I consider that a national while he does not have the rights of a citizen of the United States has at least the rights of a permanent resident of the United States, and that he has these rights regardless of whether he complies with the usual requirements relating to permanent residence.

Matter of Ah San, 15 I&N Dec. at 317.

That is, for purpose of filing immigrant visa petitions, a noncitizen national has at least the same rights as a lawful permanent resident. However, the rights of the noncitizen national petitioner are more favorable than the rights of a lawful permanent resident petitioner because, while lawful permanent residents have to comply with immigration laws regarding the maintenance of that status when filing on behalf of a qualifying relative, noncitizen nationals do not have an immigration status to maintain. The immigration judge provided an example:

It would … not be necessary that [a national] comply with such matters as maintaining a residence in the United States or having intention of returning to the United States or in connection with the filing of a visa petition that he establish that he is a residence of the United States.

Matter of Ah San, 15 I&N Dec. at 317.

The immigration judge’s logic makes intuitive sense. Lawful permanent residents and noncitizen nationals are both eligible to file immigrant visa petitions on behalf of certain relatives for lawful permanent resident status. In order to be an eligible petitioner, the petitioner must actually be a lawful permanent resident or a national. Lawful permanent resident petitioners must show that they are in compliance with certain rules in order to maintain their status. However, noncitizen nationals are not subject to those rules – nationality cannot be lost in the same way as an immigration status. Thus, the immigration judge reasoned that requirements that apply in the context of permanent resident petitioners do not necessarily apply in the same way to noncitizen national petitioners.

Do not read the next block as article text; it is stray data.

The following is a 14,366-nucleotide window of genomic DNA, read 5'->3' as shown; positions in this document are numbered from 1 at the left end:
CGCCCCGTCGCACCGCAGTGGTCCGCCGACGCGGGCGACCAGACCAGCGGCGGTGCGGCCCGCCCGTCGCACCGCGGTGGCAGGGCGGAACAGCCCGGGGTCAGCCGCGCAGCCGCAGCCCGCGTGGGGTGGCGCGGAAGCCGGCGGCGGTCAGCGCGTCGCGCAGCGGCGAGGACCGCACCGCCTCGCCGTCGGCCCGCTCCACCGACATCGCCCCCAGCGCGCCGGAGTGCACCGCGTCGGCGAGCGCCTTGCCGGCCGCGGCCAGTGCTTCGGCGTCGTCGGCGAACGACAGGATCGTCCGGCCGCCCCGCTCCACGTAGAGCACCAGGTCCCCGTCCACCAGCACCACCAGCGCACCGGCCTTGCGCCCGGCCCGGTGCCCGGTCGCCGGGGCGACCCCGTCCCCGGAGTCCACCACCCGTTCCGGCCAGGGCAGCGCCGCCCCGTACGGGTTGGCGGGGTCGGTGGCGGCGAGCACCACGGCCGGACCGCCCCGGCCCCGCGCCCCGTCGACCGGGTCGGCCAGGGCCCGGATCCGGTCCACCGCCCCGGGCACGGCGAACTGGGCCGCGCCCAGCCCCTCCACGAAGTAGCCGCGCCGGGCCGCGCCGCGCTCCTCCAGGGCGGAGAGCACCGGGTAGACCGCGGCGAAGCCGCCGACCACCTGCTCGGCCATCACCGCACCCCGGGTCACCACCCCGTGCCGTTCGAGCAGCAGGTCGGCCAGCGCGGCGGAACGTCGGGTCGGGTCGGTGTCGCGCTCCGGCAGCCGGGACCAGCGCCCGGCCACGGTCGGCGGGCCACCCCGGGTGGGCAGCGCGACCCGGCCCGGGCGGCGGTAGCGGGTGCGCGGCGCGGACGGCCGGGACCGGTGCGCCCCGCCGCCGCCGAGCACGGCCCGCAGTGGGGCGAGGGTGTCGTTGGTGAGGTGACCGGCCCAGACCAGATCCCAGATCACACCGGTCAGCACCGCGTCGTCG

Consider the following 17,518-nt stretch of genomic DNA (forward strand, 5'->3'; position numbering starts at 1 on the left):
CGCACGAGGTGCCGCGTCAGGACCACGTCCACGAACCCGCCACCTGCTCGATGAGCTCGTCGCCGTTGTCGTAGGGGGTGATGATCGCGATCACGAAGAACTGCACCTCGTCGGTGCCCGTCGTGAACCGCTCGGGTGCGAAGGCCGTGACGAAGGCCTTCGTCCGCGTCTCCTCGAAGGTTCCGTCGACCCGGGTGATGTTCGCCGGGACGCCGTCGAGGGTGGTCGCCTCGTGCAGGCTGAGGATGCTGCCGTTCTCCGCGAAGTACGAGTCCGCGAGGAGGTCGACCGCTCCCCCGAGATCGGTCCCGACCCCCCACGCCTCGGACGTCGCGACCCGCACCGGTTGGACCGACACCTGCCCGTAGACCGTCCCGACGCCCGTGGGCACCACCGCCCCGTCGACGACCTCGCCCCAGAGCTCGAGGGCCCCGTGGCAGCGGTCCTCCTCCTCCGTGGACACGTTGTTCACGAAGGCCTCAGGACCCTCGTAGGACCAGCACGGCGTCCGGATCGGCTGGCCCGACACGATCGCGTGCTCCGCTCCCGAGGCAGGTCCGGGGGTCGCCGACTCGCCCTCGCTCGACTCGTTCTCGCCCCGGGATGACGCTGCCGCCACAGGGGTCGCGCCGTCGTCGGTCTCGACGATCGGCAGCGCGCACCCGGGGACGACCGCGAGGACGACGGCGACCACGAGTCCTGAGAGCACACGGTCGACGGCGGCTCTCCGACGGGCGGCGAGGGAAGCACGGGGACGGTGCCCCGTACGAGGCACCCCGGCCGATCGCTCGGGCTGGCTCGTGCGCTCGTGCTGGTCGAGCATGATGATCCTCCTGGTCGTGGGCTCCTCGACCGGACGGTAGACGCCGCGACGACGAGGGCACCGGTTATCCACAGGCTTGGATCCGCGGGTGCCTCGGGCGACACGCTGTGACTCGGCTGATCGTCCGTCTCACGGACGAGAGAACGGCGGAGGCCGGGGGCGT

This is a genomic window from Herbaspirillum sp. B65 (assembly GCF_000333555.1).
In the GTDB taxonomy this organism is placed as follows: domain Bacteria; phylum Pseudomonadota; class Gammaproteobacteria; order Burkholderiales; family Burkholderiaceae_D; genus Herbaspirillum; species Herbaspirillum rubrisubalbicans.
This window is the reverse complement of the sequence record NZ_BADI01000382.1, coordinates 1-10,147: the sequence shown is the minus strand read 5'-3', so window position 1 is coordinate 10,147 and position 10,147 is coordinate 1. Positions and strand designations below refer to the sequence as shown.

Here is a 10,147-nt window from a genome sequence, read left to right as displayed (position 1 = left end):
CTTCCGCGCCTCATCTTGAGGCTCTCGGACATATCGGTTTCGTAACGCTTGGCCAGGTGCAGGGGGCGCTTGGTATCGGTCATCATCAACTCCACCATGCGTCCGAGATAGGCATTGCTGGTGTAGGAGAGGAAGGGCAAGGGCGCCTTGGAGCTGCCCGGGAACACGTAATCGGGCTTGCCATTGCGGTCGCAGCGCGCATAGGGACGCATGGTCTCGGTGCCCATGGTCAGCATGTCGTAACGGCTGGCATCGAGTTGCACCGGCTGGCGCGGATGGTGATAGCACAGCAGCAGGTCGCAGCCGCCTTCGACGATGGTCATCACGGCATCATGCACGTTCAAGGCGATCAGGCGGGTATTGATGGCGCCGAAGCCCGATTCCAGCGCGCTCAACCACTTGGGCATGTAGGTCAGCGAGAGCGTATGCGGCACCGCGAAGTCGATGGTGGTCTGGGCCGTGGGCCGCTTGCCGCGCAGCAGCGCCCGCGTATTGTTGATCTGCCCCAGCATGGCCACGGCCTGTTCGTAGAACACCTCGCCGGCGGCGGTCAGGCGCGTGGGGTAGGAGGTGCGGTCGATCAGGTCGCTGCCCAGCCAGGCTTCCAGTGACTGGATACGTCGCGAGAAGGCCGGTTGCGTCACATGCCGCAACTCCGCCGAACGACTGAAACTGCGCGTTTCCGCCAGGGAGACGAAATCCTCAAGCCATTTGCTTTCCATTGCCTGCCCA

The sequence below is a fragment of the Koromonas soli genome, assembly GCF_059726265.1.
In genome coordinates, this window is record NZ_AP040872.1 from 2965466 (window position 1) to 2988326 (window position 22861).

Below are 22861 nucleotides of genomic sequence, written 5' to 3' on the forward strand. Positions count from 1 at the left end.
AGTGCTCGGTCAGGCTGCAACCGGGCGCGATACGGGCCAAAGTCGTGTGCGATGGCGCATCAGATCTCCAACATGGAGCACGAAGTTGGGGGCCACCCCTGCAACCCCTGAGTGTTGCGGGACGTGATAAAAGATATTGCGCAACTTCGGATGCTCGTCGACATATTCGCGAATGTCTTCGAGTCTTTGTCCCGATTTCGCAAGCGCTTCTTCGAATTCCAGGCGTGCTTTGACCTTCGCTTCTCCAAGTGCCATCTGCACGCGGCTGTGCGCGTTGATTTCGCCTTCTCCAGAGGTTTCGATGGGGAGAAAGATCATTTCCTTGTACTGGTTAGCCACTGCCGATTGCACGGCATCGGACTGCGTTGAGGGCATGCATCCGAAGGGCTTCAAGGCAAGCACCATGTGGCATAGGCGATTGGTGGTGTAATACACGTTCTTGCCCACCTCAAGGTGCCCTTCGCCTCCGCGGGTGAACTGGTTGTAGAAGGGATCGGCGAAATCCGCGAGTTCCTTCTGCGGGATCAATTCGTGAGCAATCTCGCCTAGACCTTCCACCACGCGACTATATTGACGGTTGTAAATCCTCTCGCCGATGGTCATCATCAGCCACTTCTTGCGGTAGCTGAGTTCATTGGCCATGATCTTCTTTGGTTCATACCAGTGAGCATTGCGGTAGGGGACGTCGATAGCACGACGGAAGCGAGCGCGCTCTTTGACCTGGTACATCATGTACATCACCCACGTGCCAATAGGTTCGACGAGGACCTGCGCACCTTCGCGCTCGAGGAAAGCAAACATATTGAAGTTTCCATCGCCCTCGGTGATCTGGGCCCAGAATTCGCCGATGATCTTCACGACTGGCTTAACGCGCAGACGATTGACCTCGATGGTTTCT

The former Immigration and Naturalization Service, which was challenging the applicant’s application for admission, raised additional concerns that the immigration judge rejected. The Service argued that section 203(a) of the Immigration and Nationality Act was enacted for the purpose of combining families. In Matter of Ah San, there was no indication that the beneficiary – the 14-year old daughter of the petitioner – was accompanying or going to join a permanent resident of the United States (her mother was staying in American Samoa). The immigration judge rejected this concern on two grounds. Firstly, the immigration judge expressed his doubts that the Service was correct that combining families was intrinsically a goal of section 203(a). Secondly, the immigration judge stated that assuming arguendo that the Service was correct, “I do not consider that it is applicable where a national of the United States is involved.” Matter of Ah San, 15 I&N Dec. 318. The immigration judge explained with respect to the facts of Matter of Ah San:

The national is residing in a territory of the United States, being American Samoa, and I see no reason why he should have to establish that he is residing within the geographical United States for the purpose of conferring preference upon a child.

Matter of Ah San, 15 I&N Dec. 318.

Thus, the immigration judge ruled in favor of the child beneficiary. However, upon request by the Service, the immigration judge certified his decision to the Board of Immigration Appeals for its review.